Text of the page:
5. The cultural war should rather be seen as a battle between non-poor non-rich workers without 4-year degrees, and non-rich non-poor workers with four-year degrees. There are other variables such as unionization and category of employer, and I would suspect that such non-poor Democrats tend more to be in unionized jobs or working for large somewhat paternalistic institutions such as government, the universities, or non-profits.


Rich Yeselson 12.23.05 at 3:23 pm

Henry–Yes, thank you. Erik Olin Wright is the man here–he’s got the most sophisticated modern take on the class question. I inexplicably failed to list him at the end of my posting. And, as I hope I made clear, I agree with you that Frank has the better of the argument with Bartels–but it is somehow insufficient. College itself is such a grab bag–Harvard? Chico State? Philosophy major? Electrical Engineering? Pre-med? There really are a lot of non-college grads who make more money over long periods of their careers than college grads(see the case of “Jerry” a poster over at Yglesias’s site) depending on the field–often, the first two years of college, not matriculation is where the biggest bang for the buck is, so that takes us to….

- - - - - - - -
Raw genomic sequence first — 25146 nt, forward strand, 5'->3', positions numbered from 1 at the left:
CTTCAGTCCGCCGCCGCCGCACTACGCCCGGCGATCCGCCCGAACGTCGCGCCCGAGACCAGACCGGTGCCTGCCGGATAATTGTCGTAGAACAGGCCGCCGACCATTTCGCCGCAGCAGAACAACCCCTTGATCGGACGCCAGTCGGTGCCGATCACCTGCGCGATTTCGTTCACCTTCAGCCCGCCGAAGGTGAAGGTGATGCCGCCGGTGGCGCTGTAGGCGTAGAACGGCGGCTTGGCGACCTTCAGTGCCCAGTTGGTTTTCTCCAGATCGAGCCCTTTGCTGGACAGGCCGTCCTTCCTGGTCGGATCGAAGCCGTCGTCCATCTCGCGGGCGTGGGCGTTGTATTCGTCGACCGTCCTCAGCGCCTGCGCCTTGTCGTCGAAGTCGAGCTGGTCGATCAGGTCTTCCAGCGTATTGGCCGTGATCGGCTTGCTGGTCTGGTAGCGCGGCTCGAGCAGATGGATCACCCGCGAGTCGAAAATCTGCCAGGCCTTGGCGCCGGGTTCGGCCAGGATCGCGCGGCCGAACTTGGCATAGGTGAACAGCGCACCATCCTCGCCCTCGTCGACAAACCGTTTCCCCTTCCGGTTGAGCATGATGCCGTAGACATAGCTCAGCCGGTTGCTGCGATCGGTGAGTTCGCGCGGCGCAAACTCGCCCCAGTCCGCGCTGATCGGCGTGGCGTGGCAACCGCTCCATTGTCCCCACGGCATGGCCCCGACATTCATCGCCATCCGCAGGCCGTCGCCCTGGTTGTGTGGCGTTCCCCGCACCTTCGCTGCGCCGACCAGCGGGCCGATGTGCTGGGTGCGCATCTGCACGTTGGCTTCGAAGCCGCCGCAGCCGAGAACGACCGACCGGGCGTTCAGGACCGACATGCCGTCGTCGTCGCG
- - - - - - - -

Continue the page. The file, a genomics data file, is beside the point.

Catherine’s Bourdieu-lite intervention, which is helpful because it links the characteristic and historically enduring anti-intellectualism of American political culture, with its equally powerful suspicion of malleably defined “elites.” While, as Catherine points out, this free-floating contempt can sometimes, as today, be manipulated by moneyed interests, it can also create bonds among workers which generate class antagonism toward both cultural and economic elites. Indeed, the 19th century roots of modern kitsch is powerfully traced in Ann Douglas’s great, “The Feminization of American Culture”, and the homogenization of that strain into the nascent mass culture of the early 20th century paradoxically laid the groundwork for the cross-ethnic solidarity that created the CIO–thus under the right historical circumstances, mass culture can become a prod, not a tranquilizer, to class consciousness.

Catherine continues, however, to do a better job of explicating Frank than Frank–she insists that he isn’t interested in the self-definition of the working class, whereas in good Thompsonian fashion, HE insists that he is, and, indeed, that that is one of the best ways to understand class as an analytical category! And she imputes to him a sophisticated definition of “working class as a mode of consumption” that I think, in fact, is more implict, and somewhat muddled for that, in his work–see especially The Baffler essays. (actually, I guess I’d say that’s a poor explication, but a good refinement of his argument!)


abb1 12.23.05 at 5:14 pm

Isn’t it a bit too sophisticated? Employee contradictory class locations – c’mon, give me a break.


Hiram Hover 12.23.05 at 5:35 pm

gkurtz – On the one hand, you’re right about the central thesis of Frank’s book; on the other, his argument has hardly been slighted over the past year and a half. If many commenters here are focusing on the theoretical or methodological question of how to define class, it’s because that question is at the core of this recent dispute between Bartels and Frank.